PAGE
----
After the on-track clash on Sunday, and the subsequent comments made, the Mercedes-AMG PETRONAS team are trying to put the controversy at Spa-Francorchamps to bed after ‘clear-the-air’ talks between championship contenders Nico Rosberg and Lewis Hamilton.
Rosberg’s decision to attack Hamilton on lap two of the Belgian Grand Prix around the outside of Les Combes saw the two protagonists compromised for the rest of the race, which ended with the Briton retiring and the German second behind eventual winner Daniel Ricciardo of Red Bull Racing.
Hamilton went on to claim that Rosberg’s actions on track were deliberate, something the German fervently denies, while team personnel including Head of Mercedes-Benz Motorsport Toto Wolff insisted the collision was ‘unacceptable’ and would not be allowed to happen again.
“We just had a meeting about it and he basically said he did it on purpose,” said Hamilton on Sunday. “He said he could have avoided it. He said ‘I did it to prove a point’. He basically said I did it to prove a point.”
Rosberg responded by saying the clash was a racing incident, something that the stewards in Belgium agreed on.
“I have seen it and I don’t want to say – but definitely, as the stewards judged it a racing incident, that is the way one can describe it,” said Rosberg after race. “I was quicker at the time and there was an opportunity, so I gave it a go around the outside as the inside was blocked. The opportunity was there and, for me, it wasn’t a risky situation.”
However, since the Grand Prix, Rosberg has had time to reflect on the events that occurred on Sunday, and admits to an error of judgement, and apologised to his team-mate and to his employees.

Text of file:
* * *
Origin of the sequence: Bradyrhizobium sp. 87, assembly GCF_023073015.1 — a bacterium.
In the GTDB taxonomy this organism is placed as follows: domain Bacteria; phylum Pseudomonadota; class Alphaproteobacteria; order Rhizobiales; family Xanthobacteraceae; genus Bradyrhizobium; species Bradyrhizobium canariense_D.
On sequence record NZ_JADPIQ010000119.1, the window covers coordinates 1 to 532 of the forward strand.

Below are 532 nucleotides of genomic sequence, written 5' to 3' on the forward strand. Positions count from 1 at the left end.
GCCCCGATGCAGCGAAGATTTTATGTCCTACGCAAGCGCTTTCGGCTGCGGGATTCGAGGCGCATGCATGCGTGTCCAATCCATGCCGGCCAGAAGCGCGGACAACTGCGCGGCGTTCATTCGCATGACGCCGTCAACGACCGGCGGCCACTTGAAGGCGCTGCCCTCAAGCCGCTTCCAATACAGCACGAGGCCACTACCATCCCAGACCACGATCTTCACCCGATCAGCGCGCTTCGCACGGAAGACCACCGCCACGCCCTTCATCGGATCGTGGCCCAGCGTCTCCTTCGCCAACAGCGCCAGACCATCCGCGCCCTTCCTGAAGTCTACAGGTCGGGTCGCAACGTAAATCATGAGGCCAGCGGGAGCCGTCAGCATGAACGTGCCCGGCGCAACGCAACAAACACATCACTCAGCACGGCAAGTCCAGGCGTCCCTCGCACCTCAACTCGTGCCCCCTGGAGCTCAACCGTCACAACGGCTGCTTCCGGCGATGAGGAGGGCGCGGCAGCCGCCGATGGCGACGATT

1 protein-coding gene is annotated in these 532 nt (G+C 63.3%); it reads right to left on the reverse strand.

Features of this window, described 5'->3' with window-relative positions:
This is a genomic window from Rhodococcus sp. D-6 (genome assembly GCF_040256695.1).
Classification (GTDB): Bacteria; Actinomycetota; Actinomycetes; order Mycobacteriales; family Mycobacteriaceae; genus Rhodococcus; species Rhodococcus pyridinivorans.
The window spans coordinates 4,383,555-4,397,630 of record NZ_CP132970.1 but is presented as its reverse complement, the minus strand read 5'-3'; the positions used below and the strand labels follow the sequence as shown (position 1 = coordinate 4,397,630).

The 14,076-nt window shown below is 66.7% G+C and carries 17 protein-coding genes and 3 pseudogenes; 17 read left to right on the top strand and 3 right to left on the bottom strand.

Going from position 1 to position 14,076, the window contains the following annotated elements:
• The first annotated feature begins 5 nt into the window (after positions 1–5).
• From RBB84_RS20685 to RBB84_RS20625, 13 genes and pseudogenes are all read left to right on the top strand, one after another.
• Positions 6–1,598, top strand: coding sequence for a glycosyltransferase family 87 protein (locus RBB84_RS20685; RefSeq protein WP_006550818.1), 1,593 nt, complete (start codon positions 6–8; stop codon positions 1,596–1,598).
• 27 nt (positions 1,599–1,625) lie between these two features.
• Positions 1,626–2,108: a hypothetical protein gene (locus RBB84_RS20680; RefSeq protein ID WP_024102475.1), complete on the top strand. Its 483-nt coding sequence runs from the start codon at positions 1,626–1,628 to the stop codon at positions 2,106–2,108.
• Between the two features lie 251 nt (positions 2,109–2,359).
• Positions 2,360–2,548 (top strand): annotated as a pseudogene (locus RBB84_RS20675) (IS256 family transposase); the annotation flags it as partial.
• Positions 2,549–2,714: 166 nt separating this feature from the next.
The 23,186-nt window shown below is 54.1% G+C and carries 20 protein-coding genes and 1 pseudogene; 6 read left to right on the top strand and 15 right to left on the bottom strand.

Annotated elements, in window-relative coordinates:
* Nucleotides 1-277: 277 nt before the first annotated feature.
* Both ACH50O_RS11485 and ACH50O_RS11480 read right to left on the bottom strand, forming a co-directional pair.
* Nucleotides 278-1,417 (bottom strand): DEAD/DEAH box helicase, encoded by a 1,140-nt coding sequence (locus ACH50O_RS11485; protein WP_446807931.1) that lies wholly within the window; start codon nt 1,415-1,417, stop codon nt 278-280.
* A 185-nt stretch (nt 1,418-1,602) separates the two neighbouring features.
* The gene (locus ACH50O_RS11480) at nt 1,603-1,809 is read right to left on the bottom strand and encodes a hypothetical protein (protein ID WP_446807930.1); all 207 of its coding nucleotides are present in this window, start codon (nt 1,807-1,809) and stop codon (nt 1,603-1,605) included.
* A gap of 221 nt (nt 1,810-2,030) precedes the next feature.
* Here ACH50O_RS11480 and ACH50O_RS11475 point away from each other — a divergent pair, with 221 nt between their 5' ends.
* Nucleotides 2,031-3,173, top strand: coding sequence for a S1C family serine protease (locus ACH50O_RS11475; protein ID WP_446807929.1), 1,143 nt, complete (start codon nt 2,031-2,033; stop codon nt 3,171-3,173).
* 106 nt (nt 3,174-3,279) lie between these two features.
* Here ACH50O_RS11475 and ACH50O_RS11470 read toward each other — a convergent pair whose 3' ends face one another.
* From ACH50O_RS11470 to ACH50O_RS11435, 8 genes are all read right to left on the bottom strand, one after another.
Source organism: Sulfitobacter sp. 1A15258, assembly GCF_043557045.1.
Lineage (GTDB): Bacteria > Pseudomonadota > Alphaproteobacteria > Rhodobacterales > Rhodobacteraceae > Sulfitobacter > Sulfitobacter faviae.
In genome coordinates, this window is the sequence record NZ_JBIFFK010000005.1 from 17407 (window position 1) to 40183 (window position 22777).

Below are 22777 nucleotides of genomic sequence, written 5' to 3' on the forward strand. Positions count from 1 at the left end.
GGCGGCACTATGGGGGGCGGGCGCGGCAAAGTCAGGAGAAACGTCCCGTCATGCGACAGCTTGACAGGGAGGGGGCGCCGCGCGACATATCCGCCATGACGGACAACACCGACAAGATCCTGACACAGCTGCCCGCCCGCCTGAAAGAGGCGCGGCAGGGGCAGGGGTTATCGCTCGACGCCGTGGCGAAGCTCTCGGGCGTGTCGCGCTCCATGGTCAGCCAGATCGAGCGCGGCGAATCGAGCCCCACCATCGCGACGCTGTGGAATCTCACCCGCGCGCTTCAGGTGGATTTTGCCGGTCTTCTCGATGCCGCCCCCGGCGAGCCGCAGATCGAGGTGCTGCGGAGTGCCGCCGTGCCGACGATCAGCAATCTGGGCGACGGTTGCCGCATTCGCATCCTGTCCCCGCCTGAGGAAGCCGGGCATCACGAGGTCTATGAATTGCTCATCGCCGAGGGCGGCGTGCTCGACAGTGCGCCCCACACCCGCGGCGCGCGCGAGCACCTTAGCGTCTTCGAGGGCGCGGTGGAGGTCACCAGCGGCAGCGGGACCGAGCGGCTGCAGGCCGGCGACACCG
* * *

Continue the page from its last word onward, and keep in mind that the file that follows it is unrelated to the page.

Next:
“In the days since the Belgian Grand Prix in Spa, I have spent a lot of time thinking about what happened during the race and discussing it with the team,” said Rosberg on his official Facebook page. “I have already expressed my regret about the incident but, after meeting with Toto, Paddy [Lowe] and Lewis today, I wish to go a step further and describe it as an error of judgement on my part.
“The number one rule for us as team-mates is that we must not collide, but that is exactly what happened. For that error of judgement, I apologise to Lewis and the team. I also want to say sorry to the fans who were deprived of our battle for the lead in Belgium.”
While Rosberg has come out to apologise, Hamilton has also made a statement on his own personal website, saying that despite the recent on-track confrontations and off-track spats, the relationship between the two team-mates can survive.
“There is a deep foundation that still exists for me and Nico to work from, in spite of our difficult times and differences,” said Hamilton. “We have the greatest team, and the strongest group of individuals who have worked their hands to the bone to give us the best car you see us racing today. It’s important that we never forget that and give them the results they deserve.
“Nico and I accept that we have both made mistakes and I feel it would be wrong to point fingers and say which one is worse than the other. What’s important is how we rise as a team from these situations. We win and we lose together and, as a team, we will emerge stronger.”
The team have confirmed that both drivers will be allowed to continue to race as they fight for the championship, but have been told that they should not under any circumstances collide again in the future.
“Lewis and I have been given clear instructions about how we race each other,” added Rosberg. “As drivers, we have a clear responsibility to the team, the fans of the sport, our partners and Mercedes-Benz to deliver clean racing. We take that responsibility very seriously.
“I look forward to concluding the season with hard, fair competition on and off track right up to the final lap of the season in Abu Dhabi.”